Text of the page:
Roux Dat #36: Crescent City Cargo, Uk’otoa, and For Science!

Hey board gamers, BJ from Board Game Gumbo here back with more tales of gaming down on the bayou. Our Gumbo Game Nights have been going strong of late, with a couple of dozen people showing up each Wednesday night at Anubis Game & Hobby in Lafayette to try out the latest hotness or our favorite classics. Plus, we are still getting together frequently online with gamers around the country to try new games.

Hit us up on Twitter or on Facebook and let us know what games you’ve been playing during this crisis and what games you think we should play!

But that’s enough blather, let’s get to the games!

This time, we are looking at Crescent City Cargo, Uk’otoa, and For Science!

Old Man River

My wife is from the Big Easy, and I’ve spent a lot of my personal time as well as business down in Jefferson and Orleans Parishes. The Crescent City is a giant pull for most Louisianians — it’s what people around the country first think of when they think about the Bayou State. Friend of the Gumbo, Jason Dinger, has been working on a trilogy of games about Louisiana, tied to specific moments in its glorious history. First up was Captains of the Gulf, a pick up and deliver game based around commercial fishing in the Gulf of Mexico.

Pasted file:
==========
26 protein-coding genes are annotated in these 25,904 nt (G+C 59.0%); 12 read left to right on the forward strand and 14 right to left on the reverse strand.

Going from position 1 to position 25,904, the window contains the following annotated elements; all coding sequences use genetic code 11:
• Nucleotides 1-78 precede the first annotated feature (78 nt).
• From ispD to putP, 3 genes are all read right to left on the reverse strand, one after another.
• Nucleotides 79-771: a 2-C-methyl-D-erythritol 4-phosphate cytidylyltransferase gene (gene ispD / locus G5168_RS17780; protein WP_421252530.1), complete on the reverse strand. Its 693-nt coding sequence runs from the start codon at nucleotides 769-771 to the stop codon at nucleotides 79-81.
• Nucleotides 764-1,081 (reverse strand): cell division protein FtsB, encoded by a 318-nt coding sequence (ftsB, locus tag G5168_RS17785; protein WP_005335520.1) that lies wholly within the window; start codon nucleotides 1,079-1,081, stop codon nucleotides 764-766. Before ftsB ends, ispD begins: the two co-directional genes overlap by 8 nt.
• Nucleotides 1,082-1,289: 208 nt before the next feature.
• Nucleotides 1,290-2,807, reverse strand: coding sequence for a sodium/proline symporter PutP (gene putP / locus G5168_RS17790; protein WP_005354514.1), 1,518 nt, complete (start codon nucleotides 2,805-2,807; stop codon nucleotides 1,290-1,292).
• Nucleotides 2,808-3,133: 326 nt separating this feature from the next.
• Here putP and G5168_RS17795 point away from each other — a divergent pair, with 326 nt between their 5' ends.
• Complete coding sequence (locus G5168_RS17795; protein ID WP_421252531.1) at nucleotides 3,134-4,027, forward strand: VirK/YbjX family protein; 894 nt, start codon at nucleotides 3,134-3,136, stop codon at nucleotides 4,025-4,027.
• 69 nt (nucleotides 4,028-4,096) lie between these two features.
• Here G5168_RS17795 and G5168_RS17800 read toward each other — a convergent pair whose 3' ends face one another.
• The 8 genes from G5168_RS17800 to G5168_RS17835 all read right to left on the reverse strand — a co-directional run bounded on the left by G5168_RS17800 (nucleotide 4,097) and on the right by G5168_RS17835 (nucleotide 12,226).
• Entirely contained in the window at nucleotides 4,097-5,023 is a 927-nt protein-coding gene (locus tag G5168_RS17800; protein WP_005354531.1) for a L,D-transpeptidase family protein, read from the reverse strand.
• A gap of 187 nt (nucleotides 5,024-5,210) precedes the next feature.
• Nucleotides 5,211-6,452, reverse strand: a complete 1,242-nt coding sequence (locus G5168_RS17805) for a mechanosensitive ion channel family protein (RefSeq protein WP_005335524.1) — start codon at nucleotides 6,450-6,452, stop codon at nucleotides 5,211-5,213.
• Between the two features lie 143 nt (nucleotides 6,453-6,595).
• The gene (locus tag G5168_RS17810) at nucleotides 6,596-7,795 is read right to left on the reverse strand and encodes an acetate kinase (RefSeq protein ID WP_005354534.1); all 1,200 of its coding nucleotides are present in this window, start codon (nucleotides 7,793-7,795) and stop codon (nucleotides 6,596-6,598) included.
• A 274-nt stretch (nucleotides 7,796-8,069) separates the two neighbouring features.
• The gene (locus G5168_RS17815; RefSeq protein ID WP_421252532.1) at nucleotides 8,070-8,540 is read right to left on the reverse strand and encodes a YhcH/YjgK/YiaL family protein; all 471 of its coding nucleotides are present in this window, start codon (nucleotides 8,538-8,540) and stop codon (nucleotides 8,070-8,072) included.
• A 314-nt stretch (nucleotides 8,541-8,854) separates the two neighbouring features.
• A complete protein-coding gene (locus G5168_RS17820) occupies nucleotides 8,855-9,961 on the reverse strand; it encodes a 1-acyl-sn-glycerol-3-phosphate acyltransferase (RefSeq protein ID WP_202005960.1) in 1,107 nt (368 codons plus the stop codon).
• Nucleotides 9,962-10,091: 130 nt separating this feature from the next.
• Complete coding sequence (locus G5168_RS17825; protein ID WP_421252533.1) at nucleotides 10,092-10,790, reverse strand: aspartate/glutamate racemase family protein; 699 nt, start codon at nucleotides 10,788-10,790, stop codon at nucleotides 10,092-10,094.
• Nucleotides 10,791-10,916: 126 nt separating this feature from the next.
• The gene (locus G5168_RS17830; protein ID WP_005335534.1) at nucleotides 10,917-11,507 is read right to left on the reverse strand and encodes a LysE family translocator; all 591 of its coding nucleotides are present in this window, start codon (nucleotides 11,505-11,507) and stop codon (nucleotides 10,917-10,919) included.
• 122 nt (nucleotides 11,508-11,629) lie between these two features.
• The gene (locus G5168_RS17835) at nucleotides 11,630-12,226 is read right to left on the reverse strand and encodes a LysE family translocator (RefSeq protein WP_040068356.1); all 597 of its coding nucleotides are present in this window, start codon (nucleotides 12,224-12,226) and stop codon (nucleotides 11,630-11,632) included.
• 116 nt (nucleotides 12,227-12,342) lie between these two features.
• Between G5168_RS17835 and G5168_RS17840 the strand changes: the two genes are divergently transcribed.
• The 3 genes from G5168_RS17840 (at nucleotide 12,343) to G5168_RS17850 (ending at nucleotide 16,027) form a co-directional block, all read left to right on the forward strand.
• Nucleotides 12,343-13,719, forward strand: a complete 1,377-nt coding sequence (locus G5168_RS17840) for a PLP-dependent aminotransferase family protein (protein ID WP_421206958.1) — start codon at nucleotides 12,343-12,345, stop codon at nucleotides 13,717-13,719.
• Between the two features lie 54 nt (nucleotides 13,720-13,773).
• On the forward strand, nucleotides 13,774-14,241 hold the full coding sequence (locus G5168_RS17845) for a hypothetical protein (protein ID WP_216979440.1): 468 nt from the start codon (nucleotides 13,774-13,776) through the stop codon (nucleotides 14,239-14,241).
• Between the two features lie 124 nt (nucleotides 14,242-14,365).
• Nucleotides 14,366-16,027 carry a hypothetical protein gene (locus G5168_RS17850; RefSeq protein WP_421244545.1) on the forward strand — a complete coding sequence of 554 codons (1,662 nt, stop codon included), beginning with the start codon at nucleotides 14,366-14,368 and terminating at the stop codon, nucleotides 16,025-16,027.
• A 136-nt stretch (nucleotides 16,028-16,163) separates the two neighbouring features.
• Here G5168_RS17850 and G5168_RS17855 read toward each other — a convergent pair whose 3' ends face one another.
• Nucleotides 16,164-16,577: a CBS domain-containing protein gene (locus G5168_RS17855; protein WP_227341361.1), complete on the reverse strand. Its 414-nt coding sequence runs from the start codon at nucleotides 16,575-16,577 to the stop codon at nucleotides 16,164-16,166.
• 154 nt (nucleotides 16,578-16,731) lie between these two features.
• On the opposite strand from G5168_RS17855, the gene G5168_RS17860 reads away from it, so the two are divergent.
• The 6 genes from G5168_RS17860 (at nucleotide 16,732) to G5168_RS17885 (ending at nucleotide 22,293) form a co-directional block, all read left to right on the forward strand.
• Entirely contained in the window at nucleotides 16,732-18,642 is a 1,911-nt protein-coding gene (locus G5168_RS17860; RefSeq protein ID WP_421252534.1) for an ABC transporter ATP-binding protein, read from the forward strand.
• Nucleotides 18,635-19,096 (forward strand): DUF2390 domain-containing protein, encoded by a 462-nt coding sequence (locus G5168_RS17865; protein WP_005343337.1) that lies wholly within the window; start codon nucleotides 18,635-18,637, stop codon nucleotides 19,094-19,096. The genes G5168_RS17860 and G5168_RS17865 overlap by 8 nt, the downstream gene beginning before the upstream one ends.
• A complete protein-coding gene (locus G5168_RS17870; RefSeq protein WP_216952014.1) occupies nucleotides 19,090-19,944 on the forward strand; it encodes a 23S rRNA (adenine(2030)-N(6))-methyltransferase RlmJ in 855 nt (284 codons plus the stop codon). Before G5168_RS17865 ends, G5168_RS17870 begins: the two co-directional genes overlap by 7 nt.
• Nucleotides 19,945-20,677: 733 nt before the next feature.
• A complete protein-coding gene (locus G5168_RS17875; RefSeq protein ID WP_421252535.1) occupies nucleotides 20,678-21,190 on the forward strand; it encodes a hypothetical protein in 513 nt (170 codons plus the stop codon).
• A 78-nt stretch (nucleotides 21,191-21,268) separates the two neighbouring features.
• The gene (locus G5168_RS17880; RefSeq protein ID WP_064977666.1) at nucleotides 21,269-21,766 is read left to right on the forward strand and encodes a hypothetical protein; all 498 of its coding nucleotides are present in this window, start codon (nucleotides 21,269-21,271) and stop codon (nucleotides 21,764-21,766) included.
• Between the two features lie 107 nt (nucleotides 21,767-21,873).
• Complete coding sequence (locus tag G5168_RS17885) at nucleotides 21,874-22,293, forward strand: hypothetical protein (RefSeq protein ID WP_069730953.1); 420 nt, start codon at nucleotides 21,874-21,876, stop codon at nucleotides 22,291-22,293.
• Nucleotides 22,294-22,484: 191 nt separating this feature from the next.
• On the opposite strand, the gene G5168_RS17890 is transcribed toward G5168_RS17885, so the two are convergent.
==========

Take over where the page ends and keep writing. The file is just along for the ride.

We enjoyed Captains, but the premise behind his next game really intrigued me. In Crescent City Cargo, players are burgeoning owners of stevedoring operations in the early 20th century New Orleans, trying to build up their longshore operations and trade goods on trains, trucks, and ships down at the Port. Jason described the game’s development on a Gumbo Live! last year, and I couldn’t wait to play my copy from the recent Kickstarter deliveries.

Luckily, Andrew Bucholz was in town and had his copy ready to geaux, complete with his own player turn guide that you can find on BGG now. After a quick teach, it didn’t take Mitchell, Adam, Andrew and I long to be buried in the intricacies of the game. First thing to know is that Jason loves rondels in his games, and CCC features not one but two rondels you must navigate.

Players will move the worker meeples around a track representing the goods you can pick up (wood, meat, etc.) for transport on your personal trucks to the other rondel, representing the long docks at the Port of New Orleans. On that side of the board, you’ll find train tracks with cars ready for loading double loads of cargo big shipping containers you can stack goods in, and giant steam ships awaiting big shipments of the goods.